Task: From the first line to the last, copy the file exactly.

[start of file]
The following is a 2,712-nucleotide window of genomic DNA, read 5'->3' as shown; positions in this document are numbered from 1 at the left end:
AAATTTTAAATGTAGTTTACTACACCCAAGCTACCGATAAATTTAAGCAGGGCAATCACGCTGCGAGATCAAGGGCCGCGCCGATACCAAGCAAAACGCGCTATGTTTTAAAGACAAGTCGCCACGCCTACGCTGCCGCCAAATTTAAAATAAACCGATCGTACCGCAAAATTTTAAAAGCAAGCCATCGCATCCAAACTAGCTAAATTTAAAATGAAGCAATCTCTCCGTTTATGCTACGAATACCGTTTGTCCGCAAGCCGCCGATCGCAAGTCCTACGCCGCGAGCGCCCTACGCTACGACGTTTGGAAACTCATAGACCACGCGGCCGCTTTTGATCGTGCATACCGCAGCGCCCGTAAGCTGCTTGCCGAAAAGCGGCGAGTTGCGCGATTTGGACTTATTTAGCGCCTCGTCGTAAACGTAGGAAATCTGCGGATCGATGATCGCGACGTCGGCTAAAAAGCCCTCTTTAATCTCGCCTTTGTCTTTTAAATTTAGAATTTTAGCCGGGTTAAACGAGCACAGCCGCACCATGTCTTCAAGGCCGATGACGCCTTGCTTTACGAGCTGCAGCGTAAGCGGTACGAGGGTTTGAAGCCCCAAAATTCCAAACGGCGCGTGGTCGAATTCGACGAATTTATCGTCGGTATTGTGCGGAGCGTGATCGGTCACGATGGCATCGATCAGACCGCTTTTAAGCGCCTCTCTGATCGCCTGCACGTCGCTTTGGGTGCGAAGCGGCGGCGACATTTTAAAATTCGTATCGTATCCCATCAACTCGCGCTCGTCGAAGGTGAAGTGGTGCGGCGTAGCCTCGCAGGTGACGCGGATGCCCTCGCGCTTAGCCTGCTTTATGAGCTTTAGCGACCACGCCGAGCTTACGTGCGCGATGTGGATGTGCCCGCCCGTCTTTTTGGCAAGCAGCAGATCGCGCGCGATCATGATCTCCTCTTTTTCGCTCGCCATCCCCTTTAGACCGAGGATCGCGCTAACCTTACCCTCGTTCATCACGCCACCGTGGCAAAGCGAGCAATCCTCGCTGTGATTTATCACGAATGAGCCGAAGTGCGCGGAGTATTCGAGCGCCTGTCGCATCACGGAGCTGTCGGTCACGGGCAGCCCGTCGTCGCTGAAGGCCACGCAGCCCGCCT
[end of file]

The following is a 2,712-nucleotide window of genomic DNA, read 5'->3' as shown; positions in this document are numbered from 1 at the left end:
AAATTTTAAATGTAGTTTACTACACCCAAGCTACCGATAAATTTAAGCAGGGCAATCACGCTGCGAGATCAAGGGCCGCGCCGATACCAAGCAAAACGCGCTATGTTTTAAAGACAAGTCGCCACGCCTACGCTGCCGCCAAATTTAAAATAAACCGATCGTACCGCAAAATTTTAAAAGCAAGCCATCGCATCCAAACTAGCTAAATTTAAAATGAAGCAATCTCTCCGTTTATGCTACGAATACCGTTTGTCCGCAAGCCGCCGATCGCAAGTCCTACGCCGCGAGCGCCCTACGCTACGACGTTTGGAAACTCATAGACCACGCGGCCGCTTTTGATCGTGCATACCGCAGCGCCCGTAAGCTGCTTGCCGAAAAGCGGCGAGTTGCGCGATTTGGACTTATTTAGCGCCTCGTCGTAAACGTAGGAAATCTGCGGATCGATGATCGCGACGTCGGCTAAAAAGCCCTCTTTAATCTCGCCTTTGTCTTTTAAATTTAGAATTTTAGCCGGGTTAAACGAGCACAGCCGCACCATGTCTTCAAGGCCGATGACGCCTTGCTTTACGAGCTGCAGCGTAAGCGGTACGAGGGTTTGAAGCCCCAAAATTCCAAACGGCGCGTGGTCGAATTCGACGAATTTATCGTCGGTATTGTGCGGAGCGTGATCGGTCACGATGGCATCGATCAGACCGCTTTTAAGCGCCTCTCTGATCGCCTGCACGTCGCTTTGGGTGCGAAGCGGCGGCGACATTTTAAAATTCGTATCGTATCCCATCAACTCGCGCTCGTCGAAGGTGAAGTGGTGCGGCGTAGCCTCGCAGGTGACGCGGATGCCCTCGCGCTTAGCCTGCTTTATGAGCTTTAGCGACCACGCCGAGCTTACGTGCGCGATGTGGATGTGCCCGCCCGTCTTTTTGGCAAGCAGCAGATCGCGCGCGATCATGATCTCCTCTTTTTCGCTCGCCATCCCCTTTAGACCGAGGATCGCGCTAACCTTACCCTCGTTCATCACGCCACCGTGGCAAAGCGAGCAATCCTCGCTGTGATTTATCACGAATGAGCCGAAGTGCGCGGAGTATTCGAGCGCCTGTCGCATCACGGAGCTGTCGGTCACGGGCAGCCCGTCGTCGCTGAAGGCCACGCAGCCCGCCT